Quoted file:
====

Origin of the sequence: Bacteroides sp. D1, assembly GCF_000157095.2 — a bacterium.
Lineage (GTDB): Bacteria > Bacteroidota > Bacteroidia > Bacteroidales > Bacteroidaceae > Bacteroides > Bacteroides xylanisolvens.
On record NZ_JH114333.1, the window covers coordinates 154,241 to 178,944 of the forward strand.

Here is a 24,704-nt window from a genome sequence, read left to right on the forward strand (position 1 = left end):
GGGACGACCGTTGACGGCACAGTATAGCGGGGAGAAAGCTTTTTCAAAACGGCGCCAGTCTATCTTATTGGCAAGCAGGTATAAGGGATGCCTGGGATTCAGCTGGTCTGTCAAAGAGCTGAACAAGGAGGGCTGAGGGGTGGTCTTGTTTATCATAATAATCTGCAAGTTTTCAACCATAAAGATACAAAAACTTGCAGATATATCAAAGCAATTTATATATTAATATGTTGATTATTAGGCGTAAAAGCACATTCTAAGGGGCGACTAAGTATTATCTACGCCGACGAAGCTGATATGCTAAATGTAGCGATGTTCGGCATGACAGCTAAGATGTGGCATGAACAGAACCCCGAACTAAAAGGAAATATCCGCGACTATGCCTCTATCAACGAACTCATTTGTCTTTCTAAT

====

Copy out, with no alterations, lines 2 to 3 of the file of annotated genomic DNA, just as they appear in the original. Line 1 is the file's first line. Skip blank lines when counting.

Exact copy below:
Lineage (GTDB): Bacteria > Bacteroidota > Bacteroidia > Bacteroidales > Bacteroidaceae > Bacteroides > Bacteroides xylanisolvens.
On record NZ_JH114333.1, the window covers coordinates 154,241 to 178,944 of the forward strand.